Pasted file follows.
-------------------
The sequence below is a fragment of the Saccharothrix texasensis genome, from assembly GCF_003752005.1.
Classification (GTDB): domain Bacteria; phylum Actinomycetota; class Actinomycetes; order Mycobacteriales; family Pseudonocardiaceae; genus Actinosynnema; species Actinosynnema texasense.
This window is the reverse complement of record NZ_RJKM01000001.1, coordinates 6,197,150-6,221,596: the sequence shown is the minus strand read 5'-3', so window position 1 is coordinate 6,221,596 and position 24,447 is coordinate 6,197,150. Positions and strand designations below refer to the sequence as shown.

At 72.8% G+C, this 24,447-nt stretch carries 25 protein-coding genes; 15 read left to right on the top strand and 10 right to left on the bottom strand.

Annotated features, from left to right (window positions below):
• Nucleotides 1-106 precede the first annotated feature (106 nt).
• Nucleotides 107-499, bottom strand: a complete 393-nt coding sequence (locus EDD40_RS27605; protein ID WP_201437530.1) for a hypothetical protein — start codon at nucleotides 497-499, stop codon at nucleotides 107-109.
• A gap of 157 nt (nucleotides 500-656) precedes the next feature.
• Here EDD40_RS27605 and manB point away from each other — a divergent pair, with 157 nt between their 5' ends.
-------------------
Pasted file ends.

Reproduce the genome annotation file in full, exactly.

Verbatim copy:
The sequence below is a fragment of the Saccharothrix texasensis genome, from assembly GCF_003752005.1.
Classification (GTDB): domain Bacteria; phylum Actinomycetota; class Actinomycetes; order Mycobacteriales; family Pseudonocardiaceae; genus Actinosynnema; species Actinosynnema texasense.
This window is the reverse complement of record NZ_RJKM01000001.1, coordinates 6,197,150-6,221,596: the sequence shown is the minus strand read 5'-3', so window position 1 is coordinate 6,221,596 and position 24,447 is coordinate 6,197,150. Positions and strand designations below refer to the sequence as shown.

At 72.8% G+C, this 24,447-nt stretch carries 25 protein-coding genes; 15 read left to right on the top strand and 10 right to left on the bottom strand.

Annotated features, from left to right (window positions below):
• Nucleotides 1-106 precede the first annotated feature (106 nt).
• Nucleotides 107-499, bottom strand: a complete 393-nt coding sequence (locus EDD40_RS27605; protein ID WP_201437530.1) for a hypothetical protein — start codon at nucleotides 497-499, stop codon at nucleotides 107-109.
• A gap of 157 nt (nucleotides 500-656) precedes the next feature.
• Here EDD40_RS27605 and manB point away from each other — a divergent pair, with 157 nt between their 5' ends.